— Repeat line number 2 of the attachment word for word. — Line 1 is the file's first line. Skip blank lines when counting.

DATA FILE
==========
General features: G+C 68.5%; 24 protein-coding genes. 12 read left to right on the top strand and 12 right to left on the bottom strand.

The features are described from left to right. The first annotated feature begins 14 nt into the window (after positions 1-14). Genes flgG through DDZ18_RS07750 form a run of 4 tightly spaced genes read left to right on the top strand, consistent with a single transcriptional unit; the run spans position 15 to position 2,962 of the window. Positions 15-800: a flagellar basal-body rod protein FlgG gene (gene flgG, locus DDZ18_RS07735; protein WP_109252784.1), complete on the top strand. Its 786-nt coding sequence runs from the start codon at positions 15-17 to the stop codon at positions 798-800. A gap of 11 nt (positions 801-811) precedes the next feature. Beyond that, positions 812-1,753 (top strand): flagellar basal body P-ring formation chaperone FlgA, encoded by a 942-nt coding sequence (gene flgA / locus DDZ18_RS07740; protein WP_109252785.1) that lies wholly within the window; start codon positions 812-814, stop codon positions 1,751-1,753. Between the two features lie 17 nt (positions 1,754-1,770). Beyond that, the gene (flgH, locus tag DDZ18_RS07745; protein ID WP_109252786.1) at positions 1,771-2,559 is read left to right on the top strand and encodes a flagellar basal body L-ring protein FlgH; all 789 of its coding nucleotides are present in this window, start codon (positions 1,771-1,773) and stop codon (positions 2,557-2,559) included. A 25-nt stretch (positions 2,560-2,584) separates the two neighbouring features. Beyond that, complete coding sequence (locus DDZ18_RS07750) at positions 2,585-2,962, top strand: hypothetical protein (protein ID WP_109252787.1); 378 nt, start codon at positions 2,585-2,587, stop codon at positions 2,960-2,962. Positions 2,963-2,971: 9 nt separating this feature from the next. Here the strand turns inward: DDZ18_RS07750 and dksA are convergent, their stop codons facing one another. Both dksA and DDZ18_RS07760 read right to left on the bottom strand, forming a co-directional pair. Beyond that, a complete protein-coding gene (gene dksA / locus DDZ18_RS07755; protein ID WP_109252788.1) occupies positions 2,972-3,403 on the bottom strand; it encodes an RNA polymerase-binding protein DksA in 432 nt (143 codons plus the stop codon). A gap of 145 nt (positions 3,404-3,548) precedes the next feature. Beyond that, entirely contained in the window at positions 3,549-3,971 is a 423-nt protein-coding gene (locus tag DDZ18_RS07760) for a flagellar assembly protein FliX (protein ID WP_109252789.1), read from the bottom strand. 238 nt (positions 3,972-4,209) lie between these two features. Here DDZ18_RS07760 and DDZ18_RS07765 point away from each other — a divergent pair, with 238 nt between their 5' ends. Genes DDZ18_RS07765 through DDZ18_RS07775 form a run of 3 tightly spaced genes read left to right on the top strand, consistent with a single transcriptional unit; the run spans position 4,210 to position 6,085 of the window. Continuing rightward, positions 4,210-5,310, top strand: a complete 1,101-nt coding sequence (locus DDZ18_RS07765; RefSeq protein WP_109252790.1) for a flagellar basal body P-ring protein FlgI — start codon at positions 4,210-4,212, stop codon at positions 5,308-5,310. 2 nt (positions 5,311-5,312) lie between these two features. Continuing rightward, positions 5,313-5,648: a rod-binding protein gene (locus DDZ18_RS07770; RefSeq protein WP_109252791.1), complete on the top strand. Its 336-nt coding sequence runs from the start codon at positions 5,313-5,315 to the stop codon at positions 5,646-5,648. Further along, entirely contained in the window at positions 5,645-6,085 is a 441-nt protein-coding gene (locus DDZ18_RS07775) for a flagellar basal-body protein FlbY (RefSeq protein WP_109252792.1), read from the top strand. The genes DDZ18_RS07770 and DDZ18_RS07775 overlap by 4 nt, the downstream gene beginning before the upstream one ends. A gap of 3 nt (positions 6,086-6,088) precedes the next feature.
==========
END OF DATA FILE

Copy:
The features are described from left to right. The first annotated feature begins 14 nt into the window (after positions 1-14). Genes flgG through DDZ18_RS07750 form a run of 4 tightly spaced genes read left to right on the top strand, consistent with a single transcriptional unit; the run spans position 15 to position 2,962 of the window. Positions 15-800: a flagellar basal-body rod protein FlgG gene (gene flgG, locus DDZ18_RS07735; protein WP_109252784.1), complete on the top strand. Its 786-nt coding sequence runs from the start codon at positions 15-17 to the stop codon at positions 798-800. A gap of 11 nt (positions 801-811) precedes the next feature. Beyond that, positions 812-1,753 (top strand): flagellar basal body P-ring formation chaperone FlgA, encoded by a 942-nt coding sequence (gene flgA / locus DDZ18_RS07740; protein WP_109252785.1) that lies wholly within the window; start codon positions 812-814, stop codon positions 1,751-1,753. Between the two features lie 17 nt (positions 1,754-1,770). Beyond that, the gene (flgH, locus tag DDZ18_RS07745; protein ID WP_109252786.1) at positions 1,771-2,559 is read left to right on the top strand and encodes a flagellar basal body L-ring protein FlgH; all 789 of its coding nucleotides are present in this window, start codon (positions 1,771-1,773) and stop codon (positions 2,557-2,559) included. A 25-nt stretch (positions 2,560-2,584) separates the two neighbouring features. Beyond that, complete coding sequence (locus DDZ18_RS07750) at positions 2,585-2,962, top strand: hypothetical protein (protein ID WP_109252787.1); 378 nt, start codon at positions 2,585-2,587, stop codon at positions 2,960-2,962. Positions 2,963-2,971: 9 nt separating this feature from the next. Here the strand turns inward: DDZ18_RS07750 and dksA are convergent, their stop codons facing one another. Both dksA and DDZ18_RS07760 read right to left on the bottom strand, forming a co-directional pair. Beyond that, a complete protein-coding gene (gene dksA / locus DDZ18_RS07755; protein ID WP_109252788.1) occupies positions 2,972-3,403 on the bottom strand; it encodes an RNA polymerase-binding protein DksA in 432 nt (143 codons plus the stop codon). A gap of 145 nt (positions 3,404-3,548) precedes the next feature. Beyond that, entirely contained in the window at positions 3,549-3,971 is a 423-nt protein-coding gene (locus tag DDZ18_RS07760) for a flagellar assembly protein FliX (protein ID WP_109252789.1), read from the bottom strand. 238 nt (positions 3,972-4,209) lie between these two features. Here DDZ18_RS07760 and DDZ18_RS07765 point away from each other — a divergent pair, with 238 nt between their 5' ends. Genes DDZ18_RS07765 through DDZ18_RS07775 form a run of 3 tightly spaced genes read left to right on the top strand, consistent with a single transcriptional unit; the run spans position 4,210 to position 6,085 of the window. Continuing rightward, positions 4,210-5,310, top strand: a complete 1,101-nt coding sequence (locus DDZ18_RS07765; RefSeq protein WP_109252790.1) for a flagellar basal body P-ring protein FlgI — start codon at positions 4,210-4,212, stop codon at positions 5,308-5,310. 2 nt (positions 5,311-5,312) lie between these two features. Continuing rightward, positions 5,313-5,648: a rod-binding protein gene (locus DDZ18_RS07770; RefSeq protein WP_109252791.1), complete on the top strand. Its 336-nt coding sequence runs from the start codon at positions 5,313-5,315 to the stop codon at positions 5,646-5,648. Further along, entirely contained in the window at positions 5,645-6,085 is a 441-nt protein-coding gene (locus DDZ18_RS07775) for a flagellar basal-body protein FlbY (RefSeq protein WP_109252792.1), read from the top strand. The genes DDZ18_RS07770 and DDZ18_RS07775 overlap by 4 nt, the downstream gene beginning before the upstream one ends. A gap of 3 nt (positions 6,086-6,088) precedes the next feature.